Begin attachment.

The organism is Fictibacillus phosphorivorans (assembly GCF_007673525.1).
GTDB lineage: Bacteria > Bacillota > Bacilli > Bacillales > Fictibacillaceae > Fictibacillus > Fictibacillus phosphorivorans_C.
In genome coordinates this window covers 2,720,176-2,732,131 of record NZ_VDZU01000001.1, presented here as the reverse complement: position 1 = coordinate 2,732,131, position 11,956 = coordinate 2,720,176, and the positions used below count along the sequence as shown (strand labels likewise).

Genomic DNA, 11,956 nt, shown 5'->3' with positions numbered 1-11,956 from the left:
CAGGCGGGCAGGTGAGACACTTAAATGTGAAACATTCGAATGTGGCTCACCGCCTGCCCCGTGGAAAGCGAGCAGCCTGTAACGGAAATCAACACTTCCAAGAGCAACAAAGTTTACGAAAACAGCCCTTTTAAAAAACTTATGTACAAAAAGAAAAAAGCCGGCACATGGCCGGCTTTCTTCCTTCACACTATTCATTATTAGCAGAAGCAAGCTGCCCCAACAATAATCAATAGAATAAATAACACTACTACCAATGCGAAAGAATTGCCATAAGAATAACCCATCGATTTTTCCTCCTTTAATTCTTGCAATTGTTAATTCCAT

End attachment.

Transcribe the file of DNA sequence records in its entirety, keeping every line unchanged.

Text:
The organism is Fictibacillus phosphorivorans (assembly GCF_007673525.1).
GTDB lineage: Bacteria > Bacillota > Bacilli > Bacillales > Fictibacillaceae > Fictibacillus > Fictibacillus phosphorivorans_C.
In genome coordinates this window covers 2,720,176-2,732,131 of record NZ_VDZU01000001.1, presented here as the reverse complement: position 1 = coordinate 2,732,131, position 11,956 = coordinate 2,720,176, and the positions used below count along the sequence as shown (strand labels likewise).

Genomic DNA, 11,956 nt, shown 5'->3' with positions numbered 1-11,956 from the left:
CAGGCGGGCAGGTGAGACACTTAAATGTGAAACATTCGAATGTGGCTCACCGCCTGCCCCGTGGAAAGCGAGCAGCCTGTAACGGAAATCAACACTTCCAAGAGCAACAAAGTTTACGAAAACAGCCCTTTTAAAAAACTTATGTACAAAAAGAAAAAAGCCGGCACATGGCCGGCTTTCTTCCTTCACACTATTCATTATTAGCAGAAGCAAGCTGCCCCAACAATAATCAATAGAATAAATAACACTACTACCAATGCGAAAGAATTGCCATAAGAATAACCCATCGATTTTTCCTCCTTTAATTCTTGCAATTGTTAATTCCAT